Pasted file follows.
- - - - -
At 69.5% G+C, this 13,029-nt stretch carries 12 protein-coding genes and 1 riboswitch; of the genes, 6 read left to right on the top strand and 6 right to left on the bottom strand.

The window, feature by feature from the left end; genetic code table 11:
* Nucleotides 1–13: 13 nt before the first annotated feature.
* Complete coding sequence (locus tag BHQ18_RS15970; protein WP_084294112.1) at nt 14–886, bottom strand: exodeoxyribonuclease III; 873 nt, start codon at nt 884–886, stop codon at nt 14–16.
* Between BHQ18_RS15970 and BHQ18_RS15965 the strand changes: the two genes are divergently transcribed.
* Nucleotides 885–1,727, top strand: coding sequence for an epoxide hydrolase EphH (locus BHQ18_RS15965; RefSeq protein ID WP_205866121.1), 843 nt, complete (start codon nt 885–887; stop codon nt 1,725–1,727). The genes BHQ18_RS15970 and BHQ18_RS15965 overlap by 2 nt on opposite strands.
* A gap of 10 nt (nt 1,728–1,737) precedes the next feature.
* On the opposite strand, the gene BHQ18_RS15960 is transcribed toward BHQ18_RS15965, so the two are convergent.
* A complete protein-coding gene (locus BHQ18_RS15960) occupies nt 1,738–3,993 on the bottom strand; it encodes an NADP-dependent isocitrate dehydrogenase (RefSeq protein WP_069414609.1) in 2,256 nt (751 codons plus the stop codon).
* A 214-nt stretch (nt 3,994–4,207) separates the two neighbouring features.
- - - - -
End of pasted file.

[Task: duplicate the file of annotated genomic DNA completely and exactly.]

At 69.5% G+C, this 13,029-nt stretch carries 12 protein-coding genes and 1 riboswitch; of the genes, 6 read left to right on the top strand and 6 right to left on the bottom strand.

The window, feature by feature from the left end; genetic code table 11:
* Nucleotides 1–13: 13 nt before the first annotated feature.
* Complete coding sequence (locus tag BHQ18_RS15970; protein WP_084294112.1) at nt 14–886, bottom strand: exodeoxyribonuclease III; 873 nt, start codon at nt 884–886, stop codon at nt 14–16.
* Between BHQ18_RS15970 and BHQ18_RS15965 the strand changes: the two genes are divergently transcribed.
* Nucleotides 885–1,727, top strand: coding sequence for an epoxide hydrolase EphH (locus BHQ18_RS15965; RefSeq protein ID WP_205866121.1), 843 nt, complete (start codon nt 885–887; stop codon nt 1,725–1,727). The genes BHQ18_RS15970 and BHQ18_RS15965 overlap by 2 nt on opposite strands.
* A gap of 10 nt (nt 1,728–1,737) precedes the next feature.
* On the opposite strand, the gene BHQ18_RS15960 is transcribed toward BHQ18_RS15965, so the two are convergent.
* A complete protein-coding gene (locus BHQ18_RS15960) occupies nt 1,738–3,993 on the bottom strand; it encodes an NADP-dependent isocitrate dehydrogenase (RefSeq protein WP_069414609.1) in 2,256 nt (751 codons plus the stop codon).
* A 214-nt stretch (nt 3,994–4,207) separates the two neighbouring features.